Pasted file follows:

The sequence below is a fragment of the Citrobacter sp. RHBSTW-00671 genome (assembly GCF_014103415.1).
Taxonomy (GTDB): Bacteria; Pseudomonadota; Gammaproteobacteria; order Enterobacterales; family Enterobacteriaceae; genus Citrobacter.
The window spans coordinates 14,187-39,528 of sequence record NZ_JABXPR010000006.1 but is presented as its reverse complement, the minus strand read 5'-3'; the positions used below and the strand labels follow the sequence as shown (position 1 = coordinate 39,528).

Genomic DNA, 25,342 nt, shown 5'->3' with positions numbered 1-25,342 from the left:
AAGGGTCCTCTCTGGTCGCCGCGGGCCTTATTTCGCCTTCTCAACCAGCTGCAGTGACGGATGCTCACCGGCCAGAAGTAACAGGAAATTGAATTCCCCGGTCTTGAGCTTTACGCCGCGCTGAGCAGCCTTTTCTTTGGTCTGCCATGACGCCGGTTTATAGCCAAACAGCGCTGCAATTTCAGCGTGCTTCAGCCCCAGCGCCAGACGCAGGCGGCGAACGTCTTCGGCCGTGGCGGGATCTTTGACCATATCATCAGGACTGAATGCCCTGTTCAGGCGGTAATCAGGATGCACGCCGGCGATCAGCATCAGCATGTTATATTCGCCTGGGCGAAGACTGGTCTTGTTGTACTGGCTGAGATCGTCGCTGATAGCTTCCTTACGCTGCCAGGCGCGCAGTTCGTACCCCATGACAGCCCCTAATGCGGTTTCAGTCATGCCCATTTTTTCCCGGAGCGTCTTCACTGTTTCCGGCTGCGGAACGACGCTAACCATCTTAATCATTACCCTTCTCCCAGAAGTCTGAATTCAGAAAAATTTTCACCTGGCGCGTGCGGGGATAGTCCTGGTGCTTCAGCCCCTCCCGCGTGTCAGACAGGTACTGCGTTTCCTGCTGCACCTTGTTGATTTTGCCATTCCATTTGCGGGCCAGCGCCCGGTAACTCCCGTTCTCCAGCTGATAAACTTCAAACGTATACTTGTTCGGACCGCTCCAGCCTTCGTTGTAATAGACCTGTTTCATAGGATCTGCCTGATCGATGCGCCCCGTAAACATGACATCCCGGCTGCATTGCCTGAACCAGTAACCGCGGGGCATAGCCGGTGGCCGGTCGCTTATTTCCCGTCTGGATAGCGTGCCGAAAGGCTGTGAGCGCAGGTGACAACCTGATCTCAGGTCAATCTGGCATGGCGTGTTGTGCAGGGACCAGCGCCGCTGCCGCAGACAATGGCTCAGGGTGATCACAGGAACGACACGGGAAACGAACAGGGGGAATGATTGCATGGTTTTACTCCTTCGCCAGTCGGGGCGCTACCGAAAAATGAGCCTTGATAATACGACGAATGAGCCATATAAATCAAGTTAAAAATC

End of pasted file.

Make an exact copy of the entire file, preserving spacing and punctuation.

The sequence below is a fragment of the Citrobacter sp. RHBSTW-00671 genome (assembly GCF_014103415.1).
Taxonomy (GTDB): Bacteria; Pseudomonadota; Gammaproteobacteria; order Enterobacterales; family Enterobacteriaceae; genus Citrobacter.
The window spans coordinates 14,187-39,528 of sequence record NZ_JABXPR010000006.1 but is presented as its reverse complement, the minus strand read 5'-3'; the positions used below and the strand labels follow the sequence as shown (position 1 = coordinate 39,528).

Genomic DNA, 25,342 nt, shown 5'->3' with positions numbered 1-25,342 from the left:
AAGGGTCCTCTCTGGTCGCCGCGGGCCTTATTTCGCCTTCTCAACCAGCTGCAGTGACGGATGCTCACCGGCCAGAAGTAACAGGAAATTGAATTCCCCGGTCTTGAGCTTTACGCCGCGCTGAGCAGCCTTTTCTTTGGTCTGCCATGACGCCGGTTTATAGCCAAACAGCGCTGCAATTTCAGCGTGCTTCAGCCCCAGCGCCAGACGCAGGCGGCGAACGTCTTCGGCCGTGGCGGGATCTTTGACCATATCATCAGGACTGAATGCCCTGTTCAGGCGGTAATCAGGATGCACGCCGGCGATCAGCATCAGCATGTTATATTCGCCTGGGCGAAGACTGGTCTTGTTGTACTGGCTGAGATCGTCGCTGATAGCTTCCTTACGCTGCCAGGCGCGCAGTTCGTACCCCATGACAGCCCCTAATGCGGTTTCAGTCATGCCCATTTTTTCCCGGAGCGTCTTCACTGTTTCCGGCTGCGGAACGACGCTAACCATCTTAATCATTACCCTTCTCCCAGAAGTCTGAATTCAGAAAAATTTTCACCTGGCGCGTGCGGGGATAGTCCTGGTGCTTCAGCCCCTCCCGCGTGTCAGACAGGTACTGCGTTTCCTGCTGCACCTTGTTGATTTTGCCATTCCATTTGCGGGCCAGCGCCCGGTAACTCCCGTTCTCCAGCTGATAAACTTCAAACGTATACTTGTTCGGACCGCTCCAGCCTTCGTTGTAATAGACCTGTTTCATAGGATCTGCCTGATCGATGCGCCCCGTAAACATGACATCCCGGCTGCATTGCCTGAACCAGTAACCGCGGGGCATAGCCGGTGGCCGGTCGCTTATTTCCCGTCTGGATAGCGTGCCGAAAGGCTGTGAGCGCAGGTGACAACCTGATCTCAGGTCAATCTGGCATGGCGTGTTGTGCAGGGACCAGCGCCGCTGCCGCAGACAATGGCTCAGGGTGATCACAGGAACGACACGGGAAACGAACAGGGGGAATGATTGCATGGTTTTACTCCTTCGCCAGTCGGGGCGCTACCGAAAAATGAGCCTTGATAATACGACGAATGAGCCATATAAATCAAGTTAAAAATC